Published: June 27, 2011
Updated: June 27, 2011
The field is changing fast -- and so is caregiver training.
As one of the first medical students to participate in Duke’s Primary Care Leadership Track pilot program, Chris Danford is gaining a new perspective on how medicine is practiced.
While his peers spend most of their second year rotating through the hospital, Danford, 28, follows a set panel of patients from the hospital into the outpatient arena.
“I hear the team’s thought process while the patients are hospitalized, as well as the goals they set for long-term care,” says Danford. “After discharge, I see how much actually happens. I’m surprised at how disjointed the transition can be.”
Showing students how the health care delivery system works through patients’ eyes is the intent of the newly launched Primary Care Leadership Track (PCLT). The four-year curriculum will require coursework and on-the-ground experiences in epidemiology and leadership training, community engagement, and the patient-centered medical home.
Students work as part of caregiver teams involved in Durham community projects such as LATCH, which serves people without insurance, and Project Access, which helps low-income patients obtain costly specialty care.
“These experiences will help our students think outside of the traditional clinical settings,” says Barbara Sheline, MD, MPH, assistant dean for primary care. “By working in the community, understanding it, and researching it, they will come to appreciate some of the current problems in the health care system and, ideally, find ways to improve it.”
PCLT -- which offers students a $10,000-per-year scholarship in exchange for committing to a career in primary care -- reflects a push by medical, nursing, and physician assistant schools nationwide to attract, nurture, and train primary care professionals -- a critical goal, given national forecasts for provider shortages across the spectrum of primary care.
Duke Medicine has been helping to lead the charge.
Last year, leaders from Duke and the University of North Carolina joined with other national health-care experts to call for dramatic changes in the way primary care is valued, delivered, and integrated into health care systems.
Their report, sponsored and funded by the Josiah Macy Jr. Foundation, stressed the need to improve educational models and advance science, teaching, practice, and policy development related to primary care as a foundation for expanding the ranks of primary care professionals.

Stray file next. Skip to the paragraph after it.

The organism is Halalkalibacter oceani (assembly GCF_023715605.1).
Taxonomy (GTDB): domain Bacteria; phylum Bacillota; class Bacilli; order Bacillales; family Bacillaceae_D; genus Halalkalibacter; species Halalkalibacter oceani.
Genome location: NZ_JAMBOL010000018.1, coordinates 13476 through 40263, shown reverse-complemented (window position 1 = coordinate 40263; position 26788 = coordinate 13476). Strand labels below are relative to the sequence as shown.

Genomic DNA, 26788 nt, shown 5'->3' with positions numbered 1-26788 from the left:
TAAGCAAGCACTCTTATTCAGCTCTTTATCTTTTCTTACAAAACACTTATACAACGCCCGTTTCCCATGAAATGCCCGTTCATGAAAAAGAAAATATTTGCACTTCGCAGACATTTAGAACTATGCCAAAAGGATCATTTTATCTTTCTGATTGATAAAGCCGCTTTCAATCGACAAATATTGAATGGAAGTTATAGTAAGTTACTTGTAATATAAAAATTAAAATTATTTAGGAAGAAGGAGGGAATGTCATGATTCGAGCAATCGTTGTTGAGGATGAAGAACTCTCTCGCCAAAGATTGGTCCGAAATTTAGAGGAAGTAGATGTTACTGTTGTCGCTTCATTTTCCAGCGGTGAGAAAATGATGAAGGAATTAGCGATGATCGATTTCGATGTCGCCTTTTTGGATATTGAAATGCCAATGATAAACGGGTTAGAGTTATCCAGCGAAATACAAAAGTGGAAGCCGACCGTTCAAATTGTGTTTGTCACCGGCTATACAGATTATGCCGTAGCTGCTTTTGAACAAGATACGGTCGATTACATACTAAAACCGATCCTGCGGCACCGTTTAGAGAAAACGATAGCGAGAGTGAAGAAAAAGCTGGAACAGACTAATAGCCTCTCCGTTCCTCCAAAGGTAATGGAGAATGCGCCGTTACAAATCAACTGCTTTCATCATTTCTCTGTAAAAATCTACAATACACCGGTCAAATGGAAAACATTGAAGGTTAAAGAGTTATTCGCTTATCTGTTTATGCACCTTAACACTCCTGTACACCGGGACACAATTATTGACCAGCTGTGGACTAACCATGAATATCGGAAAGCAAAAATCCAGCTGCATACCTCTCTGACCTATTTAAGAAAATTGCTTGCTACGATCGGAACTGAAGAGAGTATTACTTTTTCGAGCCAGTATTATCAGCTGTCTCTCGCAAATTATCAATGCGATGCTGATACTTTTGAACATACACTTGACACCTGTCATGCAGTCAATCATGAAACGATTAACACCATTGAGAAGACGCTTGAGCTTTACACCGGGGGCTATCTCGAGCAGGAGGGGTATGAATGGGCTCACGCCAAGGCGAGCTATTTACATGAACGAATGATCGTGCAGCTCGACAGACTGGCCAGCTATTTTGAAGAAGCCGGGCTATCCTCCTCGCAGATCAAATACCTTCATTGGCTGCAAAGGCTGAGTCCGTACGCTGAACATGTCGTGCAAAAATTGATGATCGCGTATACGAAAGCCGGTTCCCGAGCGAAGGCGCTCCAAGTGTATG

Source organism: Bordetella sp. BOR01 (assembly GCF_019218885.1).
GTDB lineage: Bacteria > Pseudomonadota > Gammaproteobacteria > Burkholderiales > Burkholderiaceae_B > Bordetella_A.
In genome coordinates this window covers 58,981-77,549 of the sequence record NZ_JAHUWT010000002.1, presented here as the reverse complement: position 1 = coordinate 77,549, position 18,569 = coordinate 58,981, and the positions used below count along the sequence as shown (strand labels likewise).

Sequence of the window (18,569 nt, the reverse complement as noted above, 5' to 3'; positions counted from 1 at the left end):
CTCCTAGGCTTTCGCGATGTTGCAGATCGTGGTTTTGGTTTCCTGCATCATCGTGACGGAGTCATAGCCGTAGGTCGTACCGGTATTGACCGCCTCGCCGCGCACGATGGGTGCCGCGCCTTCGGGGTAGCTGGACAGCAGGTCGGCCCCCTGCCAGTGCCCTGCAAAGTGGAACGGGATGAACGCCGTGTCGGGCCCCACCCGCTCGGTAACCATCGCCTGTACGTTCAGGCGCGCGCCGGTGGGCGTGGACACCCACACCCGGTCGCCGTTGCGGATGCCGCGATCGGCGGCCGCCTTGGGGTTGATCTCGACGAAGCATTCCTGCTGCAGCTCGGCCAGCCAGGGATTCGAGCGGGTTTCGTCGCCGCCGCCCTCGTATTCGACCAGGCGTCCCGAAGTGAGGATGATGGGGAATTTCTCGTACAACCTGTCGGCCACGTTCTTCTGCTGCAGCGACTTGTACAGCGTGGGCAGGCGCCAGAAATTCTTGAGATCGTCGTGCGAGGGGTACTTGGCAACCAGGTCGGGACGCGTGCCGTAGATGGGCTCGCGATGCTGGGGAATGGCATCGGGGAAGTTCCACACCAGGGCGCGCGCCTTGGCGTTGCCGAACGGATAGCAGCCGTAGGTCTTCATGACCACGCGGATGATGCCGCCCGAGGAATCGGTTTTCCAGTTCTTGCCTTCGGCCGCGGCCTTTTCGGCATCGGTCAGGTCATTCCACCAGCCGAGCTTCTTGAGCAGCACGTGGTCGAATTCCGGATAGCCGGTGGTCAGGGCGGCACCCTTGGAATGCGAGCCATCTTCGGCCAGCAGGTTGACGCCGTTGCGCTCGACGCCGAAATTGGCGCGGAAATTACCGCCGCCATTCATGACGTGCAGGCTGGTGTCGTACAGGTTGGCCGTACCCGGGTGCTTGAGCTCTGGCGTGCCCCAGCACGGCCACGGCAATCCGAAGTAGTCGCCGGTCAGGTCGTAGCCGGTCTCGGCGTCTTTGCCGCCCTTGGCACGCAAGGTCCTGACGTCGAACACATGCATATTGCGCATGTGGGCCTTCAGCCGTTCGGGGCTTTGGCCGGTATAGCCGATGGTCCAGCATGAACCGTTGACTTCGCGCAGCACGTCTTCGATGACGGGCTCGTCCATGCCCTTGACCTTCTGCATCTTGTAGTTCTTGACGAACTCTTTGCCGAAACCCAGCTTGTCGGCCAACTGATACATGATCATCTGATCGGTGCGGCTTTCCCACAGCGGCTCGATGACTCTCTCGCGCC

The PCLT is one of the only such programs in the country to combine opportunities for community service with a strong emphasis on community-engaged research. It complements a revamped training program for Duke family medicine residents, which was reorganized in 2007 to emphasize community-based medicine and innovative models of care such as medical homes.
“Even before health care reform came into play, we knew some real changes needed to occur in how we care for patients and train future physicians in these new models of care,” explains Dev Sangvai, MD, chief of Duke’s Division of Family Medicine.
“We needed to enhance the way residents approach patient care, and get them thinking about health care across the continuum of needs rather than from an episodic perspective. Providers also should be thinking about their patients from a population health perspective. These approaches to patient care are generally not taught in the traditional residency model, but they are in our program.”
Duke’s highly ranked School of Nursing and physician assistant (PA) program are also making changes with an eye toward future needs in primary care.
Last fall, the nursing school received a nearly $1.3-million federal grant to help alleviate caregiver shortages by increasing enrollment and accelerating graduation rates of students in its adult primary care nurse practitioner and family nurse practitioner programs.
Similarly, Duke’s PA program won federal support this year to develop an extended primary care rotation track that will expand the number of PAs practicing in rural, underserved areas in North Carolina.
And to better prepare students for the new world of primary care, in which health professionals work as teams to coordinate patient care, Duke’s medical, nursing, PA, and physical therapy programs now offer regular team-based training sessions that bring students of various disciplines together for joint learning and problem-solving -- unmatched preparation for the future of clinical practice.
“It’s increasingly apparent that primary care will be the epicenter of medicine in the future,” says John Anderson, MD, chief medical officer of Duke Primary Care. “It’s being redefined as the career where all the action is happening.”
Read more about the new Primary Care Leadership Track on page 11 of the Summer 2011 issue of DukeMed Alumni News (PDF, 2 MB).